All the King's Men (2006)

4/5

USA; Steven Zaillian

Parental Guidance – Violence; Mild Language

 

The movie, based on Robert Penn Warren’s novel, charts the rise to power and ultimately shocking demise of a charismatic political leader, Willie Stark (Sean Penn), as seen through the eyes of his personal aid, Jack Burden (Jude Law). Loosely based on real-life politician Huey Pierce Long – nicknamed The Kingfish – Stark is a magnetic political creature, a demagogue and a miniature dictator whose raw, brutish charm outweighs his lack of education. But behind the verbal violence lies a truly compelling and honest vision and Jack is won over. This also follows Jack’s battle, as he and his childhood love Anne (Kate Winslet) struggle to leave behind the ghosts of a shared past and drift away from that irremediably lost paradise as new times dawn. In the wake of a series of failed romantic attempts, Anne becomes Stark’s mistress, much to Jack’s distress. But while he is sane or cynical enough to take the news with calm, there are some who are not.

All the King’s Men is less an analysis of the political mind or a portrait by proxy of a fascinating, larger-than-life personality than a layered and complex period drama, blending elements of melodrama with political and historical considerations. There lays, perhaps, its limitations. The film never truly engages on a cerebral level, and the strings pulled to trigger an emotional response from the audience are often too evident. But the ensemble does work, tightening its grip as the story unfolds and new layers of meaning surface.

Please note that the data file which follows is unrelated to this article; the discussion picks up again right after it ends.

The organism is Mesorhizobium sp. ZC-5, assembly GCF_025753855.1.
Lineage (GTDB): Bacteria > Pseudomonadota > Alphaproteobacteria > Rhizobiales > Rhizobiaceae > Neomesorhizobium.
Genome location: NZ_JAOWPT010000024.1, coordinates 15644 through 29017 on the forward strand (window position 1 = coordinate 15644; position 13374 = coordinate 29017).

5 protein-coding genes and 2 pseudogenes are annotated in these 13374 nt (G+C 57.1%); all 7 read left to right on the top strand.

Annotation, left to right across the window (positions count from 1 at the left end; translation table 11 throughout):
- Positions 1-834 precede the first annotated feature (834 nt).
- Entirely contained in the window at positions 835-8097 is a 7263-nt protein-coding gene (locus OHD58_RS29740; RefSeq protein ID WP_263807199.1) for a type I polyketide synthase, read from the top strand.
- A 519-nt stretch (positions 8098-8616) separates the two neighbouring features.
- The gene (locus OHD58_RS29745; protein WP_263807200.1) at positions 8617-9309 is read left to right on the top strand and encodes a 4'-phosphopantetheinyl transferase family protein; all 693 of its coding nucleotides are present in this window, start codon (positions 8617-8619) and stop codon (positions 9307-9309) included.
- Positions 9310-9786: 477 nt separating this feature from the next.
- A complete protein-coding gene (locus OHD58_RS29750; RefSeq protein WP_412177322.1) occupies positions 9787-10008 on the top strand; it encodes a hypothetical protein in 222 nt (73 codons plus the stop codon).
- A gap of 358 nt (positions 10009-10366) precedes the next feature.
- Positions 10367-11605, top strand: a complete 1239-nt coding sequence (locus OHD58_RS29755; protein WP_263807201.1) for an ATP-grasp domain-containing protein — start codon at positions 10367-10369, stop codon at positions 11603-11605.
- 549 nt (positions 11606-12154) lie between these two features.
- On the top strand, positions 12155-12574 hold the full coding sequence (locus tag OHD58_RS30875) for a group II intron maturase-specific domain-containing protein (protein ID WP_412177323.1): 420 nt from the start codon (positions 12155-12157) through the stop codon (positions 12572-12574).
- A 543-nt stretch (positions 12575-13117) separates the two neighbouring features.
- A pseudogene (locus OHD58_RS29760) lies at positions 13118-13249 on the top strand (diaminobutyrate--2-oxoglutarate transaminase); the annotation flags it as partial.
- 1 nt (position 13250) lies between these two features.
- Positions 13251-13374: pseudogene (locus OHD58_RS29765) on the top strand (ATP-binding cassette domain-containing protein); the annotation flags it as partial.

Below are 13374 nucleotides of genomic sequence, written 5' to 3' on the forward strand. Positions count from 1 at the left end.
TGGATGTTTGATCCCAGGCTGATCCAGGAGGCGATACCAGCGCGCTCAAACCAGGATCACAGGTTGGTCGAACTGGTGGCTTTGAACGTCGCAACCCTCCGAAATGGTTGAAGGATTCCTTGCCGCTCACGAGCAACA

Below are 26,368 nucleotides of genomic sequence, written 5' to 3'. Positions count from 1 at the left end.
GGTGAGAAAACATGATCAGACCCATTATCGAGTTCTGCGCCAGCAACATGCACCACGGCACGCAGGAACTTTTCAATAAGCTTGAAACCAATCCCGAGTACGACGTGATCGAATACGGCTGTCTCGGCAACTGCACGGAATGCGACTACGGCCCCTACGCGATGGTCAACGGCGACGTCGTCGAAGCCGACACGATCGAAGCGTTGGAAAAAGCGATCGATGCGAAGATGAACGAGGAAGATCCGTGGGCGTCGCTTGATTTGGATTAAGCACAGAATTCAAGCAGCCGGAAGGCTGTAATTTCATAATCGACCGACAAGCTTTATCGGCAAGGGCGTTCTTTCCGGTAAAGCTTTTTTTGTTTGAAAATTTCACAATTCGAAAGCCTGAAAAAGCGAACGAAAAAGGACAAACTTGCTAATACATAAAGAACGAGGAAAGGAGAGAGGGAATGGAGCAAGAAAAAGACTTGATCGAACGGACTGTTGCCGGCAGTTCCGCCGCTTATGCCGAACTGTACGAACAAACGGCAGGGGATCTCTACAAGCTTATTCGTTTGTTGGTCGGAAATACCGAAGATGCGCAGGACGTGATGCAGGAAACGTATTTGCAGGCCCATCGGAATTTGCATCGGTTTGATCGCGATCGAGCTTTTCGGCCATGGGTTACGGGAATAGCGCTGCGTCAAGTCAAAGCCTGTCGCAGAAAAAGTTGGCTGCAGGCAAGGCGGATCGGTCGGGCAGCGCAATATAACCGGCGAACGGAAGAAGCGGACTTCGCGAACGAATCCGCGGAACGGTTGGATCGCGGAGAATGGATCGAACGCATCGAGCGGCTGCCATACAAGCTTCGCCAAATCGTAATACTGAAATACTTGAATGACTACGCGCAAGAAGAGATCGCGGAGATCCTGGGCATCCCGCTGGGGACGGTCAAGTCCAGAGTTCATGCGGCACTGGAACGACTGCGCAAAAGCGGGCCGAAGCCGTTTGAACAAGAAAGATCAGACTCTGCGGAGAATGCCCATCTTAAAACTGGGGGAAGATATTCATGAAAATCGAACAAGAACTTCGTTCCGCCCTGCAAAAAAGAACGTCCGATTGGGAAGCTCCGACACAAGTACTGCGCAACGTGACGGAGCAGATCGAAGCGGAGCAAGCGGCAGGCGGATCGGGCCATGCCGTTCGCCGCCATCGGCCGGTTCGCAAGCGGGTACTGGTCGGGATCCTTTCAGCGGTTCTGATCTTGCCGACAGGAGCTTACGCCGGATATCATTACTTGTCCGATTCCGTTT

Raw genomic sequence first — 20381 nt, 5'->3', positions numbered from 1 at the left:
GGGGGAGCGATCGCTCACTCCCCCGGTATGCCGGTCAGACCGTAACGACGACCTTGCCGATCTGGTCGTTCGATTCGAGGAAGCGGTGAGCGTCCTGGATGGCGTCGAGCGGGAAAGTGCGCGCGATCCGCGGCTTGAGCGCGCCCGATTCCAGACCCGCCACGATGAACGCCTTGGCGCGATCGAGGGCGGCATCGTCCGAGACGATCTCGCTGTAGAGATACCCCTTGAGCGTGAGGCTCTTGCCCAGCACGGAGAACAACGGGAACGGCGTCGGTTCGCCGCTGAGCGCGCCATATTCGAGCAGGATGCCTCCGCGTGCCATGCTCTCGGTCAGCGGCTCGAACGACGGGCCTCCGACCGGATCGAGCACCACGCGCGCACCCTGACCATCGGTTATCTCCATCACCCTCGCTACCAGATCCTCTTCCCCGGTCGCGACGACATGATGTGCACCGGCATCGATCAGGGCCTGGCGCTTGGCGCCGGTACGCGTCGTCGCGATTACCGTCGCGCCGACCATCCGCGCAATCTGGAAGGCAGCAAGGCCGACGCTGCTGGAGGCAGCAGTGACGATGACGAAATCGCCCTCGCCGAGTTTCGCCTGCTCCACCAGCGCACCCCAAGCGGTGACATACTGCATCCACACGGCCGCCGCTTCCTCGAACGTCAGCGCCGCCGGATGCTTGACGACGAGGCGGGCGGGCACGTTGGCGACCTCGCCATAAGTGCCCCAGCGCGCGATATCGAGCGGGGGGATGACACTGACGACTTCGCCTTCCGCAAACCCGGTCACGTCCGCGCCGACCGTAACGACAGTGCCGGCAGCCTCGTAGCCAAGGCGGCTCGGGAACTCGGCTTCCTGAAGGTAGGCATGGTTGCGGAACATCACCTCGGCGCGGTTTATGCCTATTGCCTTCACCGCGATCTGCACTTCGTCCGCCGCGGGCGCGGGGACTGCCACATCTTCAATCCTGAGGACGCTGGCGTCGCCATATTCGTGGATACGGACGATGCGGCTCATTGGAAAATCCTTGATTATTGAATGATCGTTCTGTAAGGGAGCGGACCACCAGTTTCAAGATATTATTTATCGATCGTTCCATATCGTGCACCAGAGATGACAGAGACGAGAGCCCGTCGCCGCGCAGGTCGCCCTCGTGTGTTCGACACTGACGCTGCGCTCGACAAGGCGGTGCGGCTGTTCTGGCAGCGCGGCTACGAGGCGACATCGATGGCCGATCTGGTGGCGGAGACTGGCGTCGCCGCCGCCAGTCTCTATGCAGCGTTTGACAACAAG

Zaillian’s camera is at once elegant and voracious, searching for glimmers of poesy and beauty in the darkest places. Despite the obtrusive voice-over artificially spelling out the characters’ emotions, Willie Stark and Jack Burden’s fates are eloquent, poignant and often nothing short of operatic. Sean Penn, particularly, shines out with a peculiar, powerful turn as the unconventional politician, allowing the idealism, the slyness and the lust (for power or women) to emerge behind his public persona’s awkward grandiloquence and histrionics.

All the King’s Men is far from perfect, but this modest motion picture is not only enthralling and dramatically satisfying – it’s also, owing to a potent central performance, one hell of a ride. 

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